What did we learn
from the Japanese GP?
Well, we learned that Formula 1 can be just as
farcical as any other kinds of sport. To begin with, starting under
the safety car, which then splashed its way around for 19 laps was
just one page in the comedy. At one stage during those 19 laps we
began to wonder what would happen if the safety car had to come in
for fuel - would the cars have to line up behind it at the pumps?
Then the commentators came forth with the suggestion that the entire
67 lap race might have to be behind the safety car and then gave us
the information that the safety car didn’t have enough fuel to go
Then there was Ferrari’s part in the farce, starting both cars on
intermediates during a downpour, despite the race being given the
status of “full wets”. Everybody, including the pit lane commentator
knew of the directive, except Ferrari, who claimed “nobody told us”.
We also learned that there is no such thing as team orders at
Ferrari. I am sure it was entirely coincidental that Massa’s crew
accidentally didn’t fill his fuel tank to the brim and had to bring
him in for a splash and dash a few laps from the finish, when he was
in third and Raikkonen was fourth. They really did not need to go to
such subterfuge, Massa would have spun off anyway, as he had done
about 10 times before.
We also learned that Mark Webber hasn’t forgotten how to use the
Aussie F word, used to good effect after Sebastian Vettel managed to
take him out from his safe second position while behind the safety
car, following Lewis Hamilton’s McLaren-Mercedes! Vettel ended up in
tears in the pits, and that was before Mark Webber got to him! And
after that the FIA has penalized him 10 grid slots for China this
It was a bad weekend for the sulky Spaniard, spinning off all on his
own and destroying not only Uncle Ron’s racing car, but probably his
chances of the 2007 World Championship. “It will need a miracle,”
said Alonso after the race. There’s 50 million Brits on their way to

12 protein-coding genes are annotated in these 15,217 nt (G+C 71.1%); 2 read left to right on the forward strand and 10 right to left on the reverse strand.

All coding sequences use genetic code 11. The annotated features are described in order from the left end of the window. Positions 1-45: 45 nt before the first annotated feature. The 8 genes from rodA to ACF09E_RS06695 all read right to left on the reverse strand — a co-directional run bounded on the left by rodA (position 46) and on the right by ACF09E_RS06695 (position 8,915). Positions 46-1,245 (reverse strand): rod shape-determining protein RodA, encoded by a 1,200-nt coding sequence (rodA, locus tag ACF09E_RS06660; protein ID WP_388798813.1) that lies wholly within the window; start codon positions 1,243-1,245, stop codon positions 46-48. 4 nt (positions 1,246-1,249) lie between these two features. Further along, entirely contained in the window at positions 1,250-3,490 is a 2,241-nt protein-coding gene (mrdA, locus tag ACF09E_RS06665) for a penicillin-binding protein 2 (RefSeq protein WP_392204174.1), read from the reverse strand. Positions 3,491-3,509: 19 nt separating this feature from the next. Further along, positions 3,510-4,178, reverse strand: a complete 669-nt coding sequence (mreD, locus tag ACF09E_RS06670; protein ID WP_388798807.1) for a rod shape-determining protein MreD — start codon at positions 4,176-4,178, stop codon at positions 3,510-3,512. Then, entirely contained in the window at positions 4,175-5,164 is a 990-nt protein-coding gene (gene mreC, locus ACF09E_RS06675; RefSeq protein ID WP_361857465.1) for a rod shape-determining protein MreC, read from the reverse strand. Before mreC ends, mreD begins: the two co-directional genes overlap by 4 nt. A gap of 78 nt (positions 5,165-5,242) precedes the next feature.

Lourdes right now asking that the miracle not be granted!
We also saw just how good Lewis Hamilton really is. He stayed on the
island, and never lost his cool at any stage, even after Kubica in
the BMW attempted the Panzer tank passing maneuver, and although he
was obviously ecstatic at having won, he did not forget to publicly
thank his team. He deserves the championship.
Other than that, the usual hitters and spinners, moaners and
groaners managed to cover themselves with less than glory, with
Vettel getting two “kills” (Webber and Alonso), Alex Wurz one,
Button two and there were others which we did not see on TV such as
Sato. However, Ralf Schumacher excelled, going the entire race
without hitting anything. Perhaps he is hoping to still have a job
at Toyota next year? He won’t. Try Spyker, Ralf.
Last week I said to think Nissan. Datsun had its roots going
back to 1912 when K. Den, R. Aoyama and A. Takeuchi got together and produced
the “DAT”, from their three initials. After a break, they began producing cars
again in 1931 and these were known as the ‘son of DAT’, or otherwise ‘Datson’.
However, in 1932, they changed it to ‘Datsun’. I asked why? The reason was that
they wanted to emphasize the fact that this was a Japanese car, and to suggest
the national emblem, which was the rising sun - so it became Datsun. So now you
So to this week. Who scored the first GP win for a British driver in a British
car since 1924? Hint: think teeth.
For the Automania FREE beer this week, be the first correct answer to email
email@example.com Good luck!
New Jazz in 2008
The Japanese websites are all buzzing with the new Honda Jazz
(called the Fit in Japan) that will be shown at the Japan Motor Show this
month. The new Jazz will reputedly be for general release in 2008.
The locally manufactured Honda Jazz is currently being exported to Australia,
and since Honda Australia claims it will get the new Jazz in the second quarter
of 2008, that would make it likely that we should also see the new Jazz at that
Evolution, not revolution, is the theme for the second-generation Jazz, and the
five-door hatch sticks with the same design cues as its six year old
predecessor, but features a completely new body and interior.
It is difficult to say from the leaked photographs, but it seems that new Jazz
is slightly larger than old Jazz. A typically contemporary Honda headlight and
grille treatment dominates the new Jazz’s nose, with the bonnet now boasting a
sort of ‘power bulge’.
Mirroring the current Jazz is the three-binnacle instrumentation layout,
although the brochure image points to an increased use of higher grade trim
materials, while up-spec versions feature a full-sized screen for navigation and